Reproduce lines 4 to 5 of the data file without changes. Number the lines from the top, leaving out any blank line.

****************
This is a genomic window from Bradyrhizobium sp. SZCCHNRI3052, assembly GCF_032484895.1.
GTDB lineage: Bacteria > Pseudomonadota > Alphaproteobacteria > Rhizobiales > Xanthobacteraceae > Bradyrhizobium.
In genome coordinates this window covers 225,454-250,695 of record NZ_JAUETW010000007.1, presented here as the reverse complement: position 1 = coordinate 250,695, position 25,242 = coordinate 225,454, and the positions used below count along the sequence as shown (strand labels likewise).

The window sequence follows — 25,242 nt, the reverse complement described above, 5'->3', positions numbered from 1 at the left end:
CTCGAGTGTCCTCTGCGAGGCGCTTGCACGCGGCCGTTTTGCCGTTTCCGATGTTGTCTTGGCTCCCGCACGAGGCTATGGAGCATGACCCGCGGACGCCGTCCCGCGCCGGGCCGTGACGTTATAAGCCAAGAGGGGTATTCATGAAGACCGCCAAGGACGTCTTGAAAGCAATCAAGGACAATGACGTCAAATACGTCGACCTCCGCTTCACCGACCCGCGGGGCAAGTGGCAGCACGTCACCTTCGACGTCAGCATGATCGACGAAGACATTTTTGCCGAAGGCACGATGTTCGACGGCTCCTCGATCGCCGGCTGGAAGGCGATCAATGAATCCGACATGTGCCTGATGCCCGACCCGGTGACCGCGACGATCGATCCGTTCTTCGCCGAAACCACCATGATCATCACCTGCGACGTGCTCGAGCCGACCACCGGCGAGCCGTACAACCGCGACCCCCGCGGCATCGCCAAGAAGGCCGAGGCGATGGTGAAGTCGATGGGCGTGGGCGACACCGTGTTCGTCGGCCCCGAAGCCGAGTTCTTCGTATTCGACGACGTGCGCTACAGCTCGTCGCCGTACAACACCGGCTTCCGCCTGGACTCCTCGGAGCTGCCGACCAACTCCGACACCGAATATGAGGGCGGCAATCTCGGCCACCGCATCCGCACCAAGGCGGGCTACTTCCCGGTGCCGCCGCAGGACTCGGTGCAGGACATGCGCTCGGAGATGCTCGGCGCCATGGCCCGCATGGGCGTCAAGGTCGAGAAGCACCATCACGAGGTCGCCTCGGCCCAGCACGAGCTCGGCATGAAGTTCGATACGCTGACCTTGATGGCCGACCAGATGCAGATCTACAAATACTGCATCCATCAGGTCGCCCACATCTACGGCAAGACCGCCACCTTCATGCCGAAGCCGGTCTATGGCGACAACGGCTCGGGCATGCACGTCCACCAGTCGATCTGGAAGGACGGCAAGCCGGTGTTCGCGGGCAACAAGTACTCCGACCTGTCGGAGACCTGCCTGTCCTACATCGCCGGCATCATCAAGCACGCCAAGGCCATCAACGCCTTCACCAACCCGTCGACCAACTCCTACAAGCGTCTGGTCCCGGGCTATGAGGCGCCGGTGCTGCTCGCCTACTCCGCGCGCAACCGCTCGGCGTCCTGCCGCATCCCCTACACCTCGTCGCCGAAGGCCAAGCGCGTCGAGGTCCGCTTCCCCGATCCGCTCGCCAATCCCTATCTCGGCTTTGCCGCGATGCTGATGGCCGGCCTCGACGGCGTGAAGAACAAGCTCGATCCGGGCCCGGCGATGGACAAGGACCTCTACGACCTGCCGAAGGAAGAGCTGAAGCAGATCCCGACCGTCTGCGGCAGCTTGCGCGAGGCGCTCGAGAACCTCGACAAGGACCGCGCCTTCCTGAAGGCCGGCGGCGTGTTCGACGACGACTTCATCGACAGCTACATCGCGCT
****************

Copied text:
The window sequence follows — 25,242 nt, the reverse complement described above, 5'->3', positions numbered from 1 at the left end:
CTCGAGTGTCCTCTGCGAGGCGCTTGCACGCGGCCGTTTTGCCGTTTCCGATGTTGTCTTGGCTCCCGCACGAGGCTATGGAGCATGACCCGCGGACGCCGTCCCGCGCCGGGCCGTGACGTTATAAGCCAAGAGGGGTATTCATGAAGACCGCCAAGGACGTCTTGAAAGCAATCAAGGACAATGACGTCAAATACGTCGACCTCCGCTTCACCGACCCGCGGGGCAAGTGGCAGCACGTCACCTTCGACGTCAGCATGATCGACGAAGACATTTTTGCCGAAGGCACGATGTTCGACGGCTCCTCGATCGCCGGCTGGAAGGCGATCAATGAATCCGACATGTGCCTGATGCCCGACCCGGTGACCGCGACGATCGATCCGTTCTTCGCCGAAACCACCATGATCATCACCTGCGACGTGCTCGAGCCGACCACCGGCGAGCCGTACAACCGCGACCCCCGCGGCATCGCCAAGAAGGCCGAGGCGATGGTGAAGTCGATGGGCGTGGGCGACACCGTGTTCGTCGGCCCCGAAGCCGAGTTCTTCGTATTCGACGACGTGCGCTACAGCTCGTCGCCGTACAACACCGGCTTCCGCCTGGACTCCTCGGAGCTGCCGACCAACTCCGACACCGAATATGAGGGCGGCAATCTCGGCCACCGCATCCGCACCAAGGCGGGCTACTTCCCGGTGCCGCCGCAGGACTCGGTGCAGGACATGCGCTCGGAGATGCTCGGCGCCATGGCCCGCATGGGCGTCAAGGTCGAGAAGCACCATCACGAGGTCGCCTCGGCCCAGCACGAGCTCGGCATGAAGTTCGATACGCTGACCTTGATGGCCGACCAGATGCAGATCTACAAATACTGCATCCATCAGGTCGCCCACATCTACGGCAAGACCGCCACCTTCATGCCGAAGCCGGTCTATGGCGACAACGGCTCGGGCATGCACGTCCACCAGTCGATCTGGAAGGACGGCAAGCCGGTGTTCGCGGGCAACAAGTACTCCGACCTGTCGGAGACCTGCCTGTCCTACATCGCCGGCATCATCAAGCACGCCAAGGCCATCAACGCCTTCACCAACCCGTCGACCAACTCCTACAAGCGTCTGGTCCCGGGCTATGAGGCGCCGGTGCTGCTCGCCTACTCCGCGCGCAACCGCTCGGCGTCCTGCCGCATCCCCTACACCTCGTCGCCGAAGGCCAAGCGCGTCGAGGTCCGCTTCCCCGATCCGCTCGCCAATCCCTATCTCGGCTTTGCCGCGATGCTGATGGCCGGCCTCGACGGCGTGAAGAACAAGCTCGATCCGGGCCCGGCGATGGACAAGGACCTCTACGACCTGCCGAAGGAAGAGCTGAAGCAGATCCCGACCGTCTGCGGCAGCTTGCGCGAGGCGCTCGAGAACCTCGACAAGGACCGCGCCTTCCTGAAGGCCGGCGGCGTGTTCGACGACGACTTCATCGACAGCTACATCGCGCT